Method Overriding in Java with Rules and Real-time Examples

Before we dive into the topic Method Overriding in Java extensively, let us look at a real-life example as always. Consider a family of three people, the father, the mother, and the son. The father decides to teach his son how to shoot. So he takes him to the range with his favorite rifle and trains him to aim at targets and shoot. However, the father is right-handed but the son is left-handed. So they have different methods of holding the gun! The father was worried that he might not be able to teach his son the art of shooting because of different orientations.

The son, however, was smart and decided to mimic the father’s hands by inverting them, i.e placing his dominant hand on the trigger rather than the father’s dominant hand. i.e the right hand. In this way, by slightly altering the method of learning, the son mastered the art of shooting!

This concept in programming is known as method overriding. Let us learn more about it.

Method Overriding in Java

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Method Overriding in Java

The concept of method overriding is simply the redefining of the parent class method in the child class. The name of the method remains the same. However, the implementation of the same changes. Similar to the example above, the child class inherits all methods from the parent class father. However, the method shoot() gets redefined. That way the implementation of the method changes but the name still remains the same. This enables easier debugging and cleaner code.

If the subclass provides a specific definition of a parent class method, then this action is Method Overloading.

Advantages of Method Overriding in Java

The primary advantage of method overriding is that the child class can have a different implementation of a parent class method without even changing the definition of the parent class method.

How is this useful?

For example, if a parent class has multiple child classes, each child class can have its own implementation of the parent class method.
However, when a parent class reference points to a child class object, the compiler resolves the object call during runtime. This is a dynamic method dispatch.

Program to illustrate Java Method Overriding:

package com.dataflair.javamethodoverriding;
class Father {
  void shoot() {
    System.out.println("I am the father! I am a right-handed shooter! ");
  }
}
public class Child extends Father {
  void shoot() {
    System.out.println("I am the son! I am a left-handed shooter!");
  }
  public static void main(String[] args) {
    Father f = new Father();
    f.shoot(); //Here the parent class method gets called.
    Father fc = new Child();
    fc.shoot(); //This is dynamic methpod dispatch. The compiler decides method call at runtime. 
  }
}

Output:

I am the father! I am a right-handed shooter!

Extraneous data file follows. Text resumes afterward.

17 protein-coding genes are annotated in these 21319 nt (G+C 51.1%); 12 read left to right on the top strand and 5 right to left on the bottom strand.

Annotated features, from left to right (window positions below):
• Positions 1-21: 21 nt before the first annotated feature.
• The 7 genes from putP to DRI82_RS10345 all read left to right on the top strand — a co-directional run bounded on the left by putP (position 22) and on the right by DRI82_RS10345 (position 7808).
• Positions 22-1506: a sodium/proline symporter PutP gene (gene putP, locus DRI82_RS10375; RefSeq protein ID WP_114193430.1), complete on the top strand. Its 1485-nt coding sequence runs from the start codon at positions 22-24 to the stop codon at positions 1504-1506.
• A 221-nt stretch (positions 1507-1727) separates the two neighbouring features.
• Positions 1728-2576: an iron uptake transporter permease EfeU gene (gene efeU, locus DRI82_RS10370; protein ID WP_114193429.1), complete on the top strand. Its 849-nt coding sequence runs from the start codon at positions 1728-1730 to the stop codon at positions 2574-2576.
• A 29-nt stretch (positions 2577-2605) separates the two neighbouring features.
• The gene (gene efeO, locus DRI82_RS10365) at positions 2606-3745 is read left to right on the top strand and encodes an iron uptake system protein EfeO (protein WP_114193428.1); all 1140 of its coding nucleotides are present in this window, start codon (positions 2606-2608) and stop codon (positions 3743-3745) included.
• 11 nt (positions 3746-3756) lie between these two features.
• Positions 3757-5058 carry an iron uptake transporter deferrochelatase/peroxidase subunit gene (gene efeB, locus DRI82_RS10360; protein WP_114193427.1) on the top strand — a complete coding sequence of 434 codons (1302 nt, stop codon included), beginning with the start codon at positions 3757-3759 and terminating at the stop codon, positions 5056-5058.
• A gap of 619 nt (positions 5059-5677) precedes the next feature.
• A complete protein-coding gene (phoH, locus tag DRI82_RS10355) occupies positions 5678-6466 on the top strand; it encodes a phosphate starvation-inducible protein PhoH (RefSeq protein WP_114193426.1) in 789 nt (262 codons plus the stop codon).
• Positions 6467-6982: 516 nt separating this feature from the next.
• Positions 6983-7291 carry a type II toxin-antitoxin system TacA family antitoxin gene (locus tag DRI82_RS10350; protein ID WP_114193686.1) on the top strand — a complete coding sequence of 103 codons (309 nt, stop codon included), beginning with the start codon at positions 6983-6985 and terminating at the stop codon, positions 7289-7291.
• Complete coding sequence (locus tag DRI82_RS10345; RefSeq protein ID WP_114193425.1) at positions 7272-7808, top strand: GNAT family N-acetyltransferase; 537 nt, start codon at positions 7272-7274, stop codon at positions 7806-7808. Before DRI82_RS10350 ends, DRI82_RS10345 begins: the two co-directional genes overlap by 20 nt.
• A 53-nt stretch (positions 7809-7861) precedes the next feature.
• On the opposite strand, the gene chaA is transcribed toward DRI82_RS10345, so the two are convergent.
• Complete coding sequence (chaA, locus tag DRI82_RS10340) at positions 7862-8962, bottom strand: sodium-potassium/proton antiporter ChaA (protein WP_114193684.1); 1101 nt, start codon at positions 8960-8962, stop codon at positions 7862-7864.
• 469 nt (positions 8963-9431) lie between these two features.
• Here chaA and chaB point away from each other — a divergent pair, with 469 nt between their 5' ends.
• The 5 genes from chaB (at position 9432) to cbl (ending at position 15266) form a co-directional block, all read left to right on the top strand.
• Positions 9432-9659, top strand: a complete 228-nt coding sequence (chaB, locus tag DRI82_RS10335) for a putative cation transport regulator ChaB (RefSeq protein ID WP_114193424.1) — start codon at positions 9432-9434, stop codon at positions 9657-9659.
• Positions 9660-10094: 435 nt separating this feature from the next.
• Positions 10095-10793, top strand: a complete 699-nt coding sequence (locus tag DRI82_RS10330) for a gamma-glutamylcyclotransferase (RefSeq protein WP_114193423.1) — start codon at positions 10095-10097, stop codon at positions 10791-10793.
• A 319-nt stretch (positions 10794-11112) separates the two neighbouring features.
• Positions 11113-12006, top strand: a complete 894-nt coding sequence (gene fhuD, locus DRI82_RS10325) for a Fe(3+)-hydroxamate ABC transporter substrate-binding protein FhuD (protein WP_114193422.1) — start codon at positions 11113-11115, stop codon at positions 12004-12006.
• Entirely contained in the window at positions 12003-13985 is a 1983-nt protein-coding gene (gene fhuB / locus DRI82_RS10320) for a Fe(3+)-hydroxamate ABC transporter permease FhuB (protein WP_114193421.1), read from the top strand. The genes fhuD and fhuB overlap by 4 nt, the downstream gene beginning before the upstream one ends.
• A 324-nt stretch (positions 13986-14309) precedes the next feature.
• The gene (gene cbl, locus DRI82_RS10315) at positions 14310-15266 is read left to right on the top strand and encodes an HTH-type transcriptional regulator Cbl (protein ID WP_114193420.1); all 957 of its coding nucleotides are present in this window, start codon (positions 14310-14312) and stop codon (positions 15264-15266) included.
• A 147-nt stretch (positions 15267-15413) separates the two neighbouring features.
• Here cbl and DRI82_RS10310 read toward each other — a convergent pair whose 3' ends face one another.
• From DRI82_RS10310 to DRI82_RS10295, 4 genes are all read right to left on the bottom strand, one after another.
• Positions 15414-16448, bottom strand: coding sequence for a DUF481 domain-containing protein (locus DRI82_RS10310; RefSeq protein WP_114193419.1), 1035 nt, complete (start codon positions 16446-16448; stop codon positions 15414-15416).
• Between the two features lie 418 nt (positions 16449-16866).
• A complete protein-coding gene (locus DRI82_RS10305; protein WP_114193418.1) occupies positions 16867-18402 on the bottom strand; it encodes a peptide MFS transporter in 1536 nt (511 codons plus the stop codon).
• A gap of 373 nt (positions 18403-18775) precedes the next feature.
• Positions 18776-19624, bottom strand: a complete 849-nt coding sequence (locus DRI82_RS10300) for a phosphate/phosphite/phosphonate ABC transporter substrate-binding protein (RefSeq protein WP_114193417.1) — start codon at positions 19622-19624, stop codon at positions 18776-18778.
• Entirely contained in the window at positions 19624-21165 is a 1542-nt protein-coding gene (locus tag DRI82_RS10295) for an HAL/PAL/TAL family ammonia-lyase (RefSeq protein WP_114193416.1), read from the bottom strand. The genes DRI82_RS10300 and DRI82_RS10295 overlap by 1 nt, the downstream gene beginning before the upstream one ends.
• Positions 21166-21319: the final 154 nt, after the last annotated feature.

I am the son! I am a left-handed shooter!

Note that the dynamic method dispatch executes the child class method.

In Java you can also override methods while using multiple inheritances. The method in the parent class can be overridden in all of its successive child classes.

Program to illustrate the use of method overriding in multilevel inheritance in Java:

package com.dataflair.javamethodoverriding;
class GrandFather {
  void move() {
    System.out.println("I use my stick to move!");
  }
}
class Father extends GrandFather {
  void move() {
    System.out.println("I can walk fast!");
  }
}
class Baby extends Father {
  void move() {
    System.out.println("I crawl and have fun!");
  }
  public static void main(String[] args) {
    GrandFather ob = new Baby();
    ob.move();

  }
}

Output:

I crawl and have fun!

When should you use Java method overriding?

Learning about the intricacies of method overriding and its actual implementation are crucial to developing good software. This prevents code redundancy and results in easy debugging because of good structure.

You should use method overriding when there is a need to implement a specific functionality of a child class which is unique to the class itself. But you might think that “Why not put it in a separate function altogether?” Well you are not the first one to think like that. But, the same method can have different implementations in different classes too!

Note the example above. You may realize that we could easily have made a different method for the class Child named “shoot child()” and written class-specific code there! But what we managed to do was keep the same name of the function as the parent class itself! That way when you try to debug the code and you realize that there is an error in the shoot() function, you can straightaway go to the class Child and debug your code inside the function. Having different names is tedious and difficult to maintain.